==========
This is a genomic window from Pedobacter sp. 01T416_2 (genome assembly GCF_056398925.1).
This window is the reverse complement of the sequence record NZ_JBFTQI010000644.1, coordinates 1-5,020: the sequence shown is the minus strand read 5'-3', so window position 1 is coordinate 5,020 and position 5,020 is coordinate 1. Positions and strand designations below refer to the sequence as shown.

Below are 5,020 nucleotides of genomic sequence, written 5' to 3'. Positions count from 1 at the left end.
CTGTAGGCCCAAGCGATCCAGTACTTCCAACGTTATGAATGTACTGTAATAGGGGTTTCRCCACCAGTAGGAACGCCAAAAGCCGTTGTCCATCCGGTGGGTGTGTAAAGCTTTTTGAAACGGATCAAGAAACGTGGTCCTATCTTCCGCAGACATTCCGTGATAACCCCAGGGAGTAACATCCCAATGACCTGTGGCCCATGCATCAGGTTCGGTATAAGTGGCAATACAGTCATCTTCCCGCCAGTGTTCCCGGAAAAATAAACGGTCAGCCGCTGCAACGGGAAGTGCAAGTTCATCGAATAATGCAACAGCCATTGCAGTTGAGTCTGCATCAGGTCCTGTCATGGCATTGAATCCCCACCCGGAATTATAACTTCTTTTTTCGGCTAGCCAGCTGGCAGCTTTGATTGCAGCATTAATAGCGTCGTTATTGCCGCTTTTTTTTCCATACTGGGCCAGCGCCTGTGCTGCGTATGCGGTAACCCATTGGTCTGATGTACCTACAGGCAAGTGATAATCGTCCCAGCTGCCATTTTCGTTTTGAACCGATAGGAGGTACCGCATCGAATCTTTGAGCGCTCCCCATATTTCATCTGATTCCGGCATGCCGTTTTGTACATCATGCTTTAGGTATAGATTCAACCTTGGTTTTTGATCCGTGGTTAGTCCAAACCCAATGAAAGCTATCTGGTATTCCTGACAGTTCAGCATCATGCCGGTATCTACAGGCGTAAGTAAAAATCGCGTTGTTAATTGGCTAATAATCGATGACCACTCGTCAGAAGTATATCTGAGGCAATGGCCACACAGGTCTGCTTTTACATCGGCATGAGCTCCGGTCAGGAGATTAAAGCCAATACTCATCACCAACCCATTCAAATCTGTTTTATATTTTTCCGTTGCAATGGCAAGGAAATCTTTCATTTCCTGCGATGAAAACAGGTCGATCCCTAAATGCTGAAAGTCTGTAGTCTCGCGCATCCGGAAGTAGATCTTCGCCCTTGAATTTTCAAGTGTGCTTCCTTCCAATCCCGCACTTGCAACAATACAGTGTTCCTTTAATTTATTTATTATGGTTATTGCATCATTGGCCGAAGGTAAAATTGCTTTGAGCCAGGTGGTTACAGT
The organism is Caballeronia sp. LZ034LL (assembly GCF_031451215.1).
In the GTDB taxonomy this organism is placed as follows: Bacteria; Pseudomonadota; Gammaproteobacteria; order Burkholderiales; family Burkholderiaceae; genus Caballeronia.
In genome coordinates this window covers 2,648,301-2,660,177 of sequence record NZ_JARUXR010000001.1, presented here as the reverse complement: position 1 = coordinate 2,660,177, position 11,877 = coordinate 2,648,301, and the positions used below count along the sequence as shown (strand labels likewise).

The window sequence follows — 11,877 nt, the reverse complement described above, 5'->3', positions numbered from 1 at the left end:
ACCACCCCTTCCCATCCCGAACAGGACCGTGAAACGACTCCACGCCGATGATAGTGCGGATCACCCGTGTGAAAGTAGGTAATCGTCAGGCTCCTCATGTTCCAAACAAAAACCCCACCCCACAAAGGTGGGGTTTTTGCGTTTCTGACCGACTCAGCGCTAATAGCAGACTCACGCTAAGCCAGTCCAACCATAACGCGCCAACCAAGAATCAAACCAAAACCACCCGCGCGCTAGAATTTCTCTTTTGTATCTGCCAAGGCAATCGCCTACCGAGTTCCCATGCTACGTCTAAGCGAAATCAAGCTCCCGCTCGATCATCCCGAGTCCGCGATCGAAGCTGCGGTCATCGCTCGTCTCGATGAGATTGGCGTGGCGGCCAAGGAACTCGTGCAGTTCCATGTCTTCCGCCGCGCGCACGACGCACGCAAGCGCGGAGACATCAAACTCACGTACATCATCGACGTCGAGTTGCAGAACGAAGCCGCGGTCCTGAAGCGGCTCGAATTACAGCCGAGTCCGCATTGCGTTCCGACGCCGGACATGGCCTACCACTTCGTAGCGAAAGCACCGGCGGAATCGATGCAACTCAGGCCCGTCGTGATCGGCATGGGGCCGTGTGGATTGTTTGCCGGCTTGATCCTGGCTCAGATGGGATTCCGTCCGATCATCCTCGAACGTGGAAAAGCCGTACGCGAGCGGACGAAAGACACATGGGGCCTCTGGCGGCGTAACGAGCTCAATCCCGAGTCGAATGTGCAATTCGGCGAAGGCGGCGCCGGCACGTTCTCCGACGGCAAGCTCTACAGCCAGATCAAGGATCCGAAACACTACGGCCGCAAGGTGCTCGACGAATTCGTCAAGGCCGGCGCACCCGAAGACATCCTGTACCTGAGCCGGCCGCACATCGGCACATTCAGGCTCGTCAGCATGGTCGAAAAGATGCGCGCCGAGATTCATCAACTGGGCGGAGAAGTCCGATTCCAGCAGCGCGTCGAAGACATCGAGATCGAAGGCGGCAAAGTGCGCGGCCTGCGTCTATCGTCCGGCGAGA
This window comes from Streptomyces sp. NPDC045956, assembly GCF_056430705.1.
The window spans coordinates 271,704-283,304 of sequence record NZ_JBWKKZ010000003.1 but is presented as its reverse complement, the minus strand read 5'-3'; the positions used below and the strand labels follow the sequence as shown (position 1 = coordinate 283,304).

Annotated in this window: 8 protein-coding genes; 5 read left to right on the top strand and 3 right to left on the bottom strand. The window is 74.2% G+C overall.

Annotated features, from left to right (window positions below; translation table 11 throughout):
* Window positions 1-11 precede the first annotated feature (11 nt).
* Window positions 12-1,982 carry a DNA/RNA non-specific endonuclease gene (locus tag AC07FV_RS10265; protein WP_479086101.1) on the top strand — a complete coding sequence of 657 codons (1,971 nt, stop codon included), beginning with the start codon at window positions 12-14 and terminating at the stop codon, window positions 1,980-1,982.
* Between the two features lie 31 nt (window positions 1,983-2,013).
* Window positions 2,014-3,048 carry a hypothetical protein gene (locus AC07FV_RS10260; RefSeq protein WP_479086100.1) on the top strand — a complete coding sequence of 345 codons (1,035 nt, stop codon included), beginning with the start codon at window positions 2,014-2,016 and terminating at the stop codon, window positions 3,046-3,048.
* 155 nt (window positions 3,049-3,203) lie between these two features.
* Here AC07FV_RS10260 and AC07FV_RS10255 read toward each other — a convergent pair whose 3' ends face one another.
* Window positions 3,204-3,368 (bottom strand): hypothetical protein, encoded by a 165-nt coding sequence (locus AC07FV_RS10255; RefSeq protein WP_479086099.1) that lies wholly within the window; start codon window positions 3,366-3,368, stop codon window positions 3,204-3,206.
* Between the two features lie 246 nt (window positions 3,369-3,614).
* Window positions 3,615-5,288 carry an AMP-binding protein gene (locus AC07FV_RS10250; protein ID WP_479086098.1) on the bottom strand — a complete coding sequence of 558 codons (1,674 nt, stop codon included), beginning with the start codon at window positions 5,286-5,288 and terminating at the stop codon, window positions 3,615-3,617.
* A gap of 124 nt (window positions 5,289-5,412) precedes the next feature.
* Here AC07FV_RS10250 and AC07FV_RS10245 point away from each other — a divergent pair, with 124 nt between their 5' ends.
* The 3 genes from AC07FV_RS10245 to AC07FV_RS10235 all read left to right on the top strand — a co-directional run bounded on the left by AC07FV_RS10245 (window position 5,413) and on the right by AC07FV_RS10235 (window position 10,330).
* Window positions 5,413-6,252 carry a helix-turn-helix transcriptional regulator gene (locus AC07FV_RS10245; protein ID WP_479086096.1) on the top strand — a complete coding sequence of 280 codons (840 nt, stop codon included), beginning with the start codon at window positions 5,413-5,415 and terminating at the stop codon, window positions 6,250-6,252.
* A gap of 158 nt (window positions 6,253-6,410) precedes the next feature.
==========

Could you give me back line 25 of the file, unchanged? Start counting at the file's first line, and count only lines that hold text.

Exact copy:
* The 3 genes from AC07FV_RS10245 to AC07FV_RS10235 all read left to right on the top strand — a co-directional run bounded on the left by AC07FV_RS10245 (window position 5,413) and on the right by AC07FV_RS10235 (window position 10,330).